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November 2, 2012
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News for nuclear medicine and molecular imaging professionals
The news summaries appearing in SNMMI SmartBrief are based on original information from multiple internet sources and are produced by SmartBrief, Inc., an independent e-mail newsletter publisher. The items below are not selected or reviewed by SNMMI prior to publication. Questions and comments may be directed to SmartBrief at

  Top Story 
  Clinical News & Research 
  • PET helps modify treatment for Merkel cell carcinoma
    FDG-PET imaging helped modify treatment or treatment plans in about 33% of Merkel cell carcinoma patients, according to a study presented at a radiation oncology meeting. Researcher Dr. Michael MacManus of Australia said the study reached its primary endpoint -- that PET would have at least a 10% high impact or a 25% high or medium impact on patient treatment. "The implication of this study is that these tests not only determine prognosis of disease but will impact how we treat it," said Dr. John Ashman of the Mayo Clinic in Scottsdale, Ariz., who was a co-moderator of a session at the meeting. MedPage Today(free registration) (11/1) LinkedInFacebookTwitterEmail this Story
  Industry Report 
  • Report: Global nuclear medicine market to reach $2.46B by 2018
    A report from Global Industry Analysts projects that the global nuclear medicine market will be valued at $2.46 billion by 2018. The major drivers for this growth include more cases of neurological and cardiac diseases, advances in nuclear medicine devices and increased adoption of hybrid modalities such as SPECT/CT and PET/CT, the report said. PR Web/News release (11/1) LinkedInFacebookTwitterEmail this Story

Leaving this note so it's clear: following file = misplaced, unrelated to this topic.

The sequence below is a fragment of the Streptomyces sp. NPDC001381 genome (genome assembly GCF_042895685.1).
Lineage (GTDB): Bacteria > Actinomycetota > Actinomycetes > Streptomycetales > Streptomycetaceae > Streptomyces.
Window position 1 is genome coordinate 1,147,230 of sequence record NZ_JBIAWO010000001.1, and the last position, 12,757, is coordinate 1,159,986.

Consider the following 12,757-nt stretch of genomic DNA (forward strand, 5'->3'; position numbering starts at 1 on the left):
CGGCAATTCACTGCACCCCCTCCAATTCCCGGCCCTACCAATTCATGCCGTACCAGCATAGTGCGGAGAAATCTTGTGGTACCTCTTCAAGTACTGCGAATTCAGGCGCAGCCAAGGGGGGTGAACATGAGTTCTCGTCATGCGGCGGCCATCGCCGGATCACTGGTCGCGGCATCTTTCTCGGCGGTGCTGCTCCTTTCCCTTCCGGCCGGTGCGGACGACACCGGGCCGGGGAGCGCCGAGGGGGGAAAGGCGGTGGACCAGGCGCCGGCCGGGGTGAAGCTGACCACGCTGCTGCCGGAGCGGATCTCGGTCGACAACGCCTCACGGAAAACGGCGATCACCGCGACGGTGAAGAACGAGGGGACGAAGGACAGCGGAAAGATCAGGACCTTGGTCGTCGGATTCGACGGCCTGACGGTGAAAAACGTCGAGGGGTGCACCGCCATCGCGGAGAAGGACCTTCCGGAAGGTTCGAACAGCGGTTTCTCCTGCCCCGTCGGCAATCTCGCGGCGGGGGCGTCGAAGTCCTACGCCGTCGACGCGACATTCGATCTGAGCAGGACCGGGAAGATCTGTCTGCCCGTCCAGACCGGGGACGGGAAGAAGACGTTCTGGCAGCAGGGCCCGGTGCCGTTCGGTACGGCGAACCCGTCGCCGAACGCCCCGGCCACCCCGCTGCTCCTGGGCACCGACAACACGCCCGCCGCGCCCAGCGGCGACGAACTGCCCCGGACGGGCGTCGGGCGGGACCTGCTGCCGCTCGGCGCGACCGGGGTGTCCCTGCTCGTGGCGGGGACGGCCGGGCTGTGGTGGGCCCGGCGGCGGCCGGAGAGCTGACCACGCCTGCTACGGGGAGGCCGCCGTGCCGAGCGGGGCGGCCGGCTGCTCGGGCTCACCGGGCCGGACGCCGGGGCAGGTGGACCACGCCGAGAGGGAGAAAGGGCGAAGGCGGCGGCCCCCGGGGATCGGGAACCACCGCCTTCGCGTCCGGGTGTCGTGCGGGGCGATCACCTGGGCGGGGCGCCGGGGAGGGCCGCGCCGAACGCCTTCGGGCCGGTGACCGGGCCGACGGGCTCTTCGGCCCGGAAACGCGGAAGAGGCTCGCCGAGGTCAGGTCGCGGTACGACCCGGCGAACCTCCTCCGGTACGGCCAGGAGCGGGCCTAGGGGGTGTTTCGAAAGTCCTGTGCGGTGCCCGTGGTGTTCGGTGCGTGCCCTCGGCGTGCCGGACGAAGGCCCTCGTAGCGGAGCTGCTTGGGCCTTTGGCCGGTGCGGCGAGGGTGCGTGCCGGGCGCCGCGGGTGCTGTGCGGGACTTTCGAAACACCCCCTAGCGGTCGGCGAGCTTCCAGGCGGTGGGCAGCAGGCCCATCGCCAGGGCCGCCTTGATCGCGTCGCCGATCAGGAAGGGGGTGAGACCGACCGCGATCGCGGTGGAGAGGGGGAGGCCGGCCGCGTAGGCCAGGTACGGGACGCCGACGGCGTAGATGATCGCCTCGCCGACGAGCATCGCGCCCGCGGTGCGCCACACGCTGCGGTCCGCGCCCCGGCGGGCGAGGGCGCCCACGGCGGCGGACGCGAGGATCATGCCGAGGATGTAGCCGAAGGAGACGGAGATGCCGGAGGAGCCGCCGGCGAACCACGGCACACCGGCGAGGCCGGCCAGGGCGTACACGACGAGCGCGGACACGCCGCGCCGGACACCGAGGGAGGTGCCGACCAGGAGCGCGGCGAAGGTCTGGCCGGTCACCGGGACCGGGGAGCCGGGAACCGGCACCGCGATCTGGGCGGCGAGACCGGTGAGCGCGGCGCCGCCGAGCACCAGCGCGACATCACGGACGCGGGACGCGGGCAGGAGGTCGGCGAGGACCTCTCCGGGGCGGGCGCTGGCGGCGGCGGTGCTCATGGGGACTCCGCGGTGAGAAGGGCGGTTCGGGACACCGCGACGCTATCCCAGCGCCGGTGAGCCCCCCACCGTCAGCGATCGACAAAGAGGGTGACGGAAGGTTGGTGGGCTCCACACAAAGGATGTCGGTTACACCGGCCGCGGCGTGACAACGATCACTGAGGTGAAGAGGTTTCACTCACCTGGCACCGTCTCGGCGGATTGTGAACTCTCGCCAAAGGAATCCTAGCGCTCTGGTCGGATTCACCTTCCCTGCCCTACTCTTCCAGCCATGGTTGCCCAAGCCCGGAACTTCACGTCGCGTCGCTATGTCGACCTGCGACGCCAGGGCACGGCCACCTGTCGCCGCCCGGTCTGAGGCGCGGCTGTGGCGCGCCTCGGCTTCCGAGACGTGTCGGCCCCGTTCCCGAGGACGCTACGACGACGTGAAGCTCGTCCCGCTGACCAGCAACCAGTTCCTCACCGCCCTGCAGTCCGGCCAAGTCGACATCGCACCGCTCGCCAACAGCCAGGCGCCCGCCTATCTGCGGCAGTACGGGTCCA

News from the Field 
  • Report: VNA, PACS market to show significant growth by 2018
    A report from Frost & Sullivan estimates that the vendor-neutral archive market will amount to $210 million by 2018 and the picture archiving and communication systems market will grow to $168.2 million by the same year. Both of those numbers are roughly double where they sit today. This growth will be paralleled by the growth in image data volumes, driven by the increasing imaging patient population and the growth in imaging adoption by clinical entities, Frost & Sullivan experts said. Healthcare IT News (11/1) LinkedInFacebookTwitterEmail this Story
  Health Policy 
  • FDA issues guidance on 510(k) goals for FY 2013 to 2017
    The FDA has released guidance outlining its performance objectives and time frames for the 510(k) clearance process for medical devices in fiscal years 2013 to 2017. The goals, meant to address concerns that the 510(k) process has lagged or become too complex, include shrinking the average time for clearance decisions from 150 days in FY 2012 to 124 days in FY 2017. (Boston) (10/29) LinkedInFacebookTwitterEmail this Story
  • New view at FDA gets treatments to patients faster
    Changes in oncologists' treatment expectations, greater influence and advocacy from patients and scientific discoveries fundamentally changed how the FDA reviews cancer drugs, writes Dr. Patricia Keegan, director of the Division of Oncology Products 2 in the agency's Office of Hematology and Oncology Products. Doctors care less about whether a drug shrinks a tumor than its ability to extend life or prevent metastasis, and independent experts urged the FDA to approve drugs sooner, based on a single efficacy study, she writes. The agency now approves cancer drugs faster so patients can benefit sooner, as exemplified in the area of drugs to treat metastatic cancer, Keegan writes. FDA Voice blog (10/31) LinkedInFacebookTwitterEmail this Story
  Advancing Health Care 
  • Researchers use biomarkers to make clinical trials faster, cheaper
    Hematologist Apostolia Tsimberidou and her team have seen significant patient response in Phase I clinical trials when patients with advanced cancer were grouped according to molecular profile, and she is developing a randomized trial to further test this idea. Testing cancer drugs only in patients with a specific biomarker could save money and time, but targeted drugs have narrower markets, making it more difficult for drugmakers to recoup investments. A program called I-SPY, at the University of California, San Francisco, is matching drugs to breast cancer biomarkers, treating patients prior to surgery and giving drugs that have shown efficacy to more new trial participants. Bloomberg (10/31) LinkedInFacebookTwitterEmail this Story
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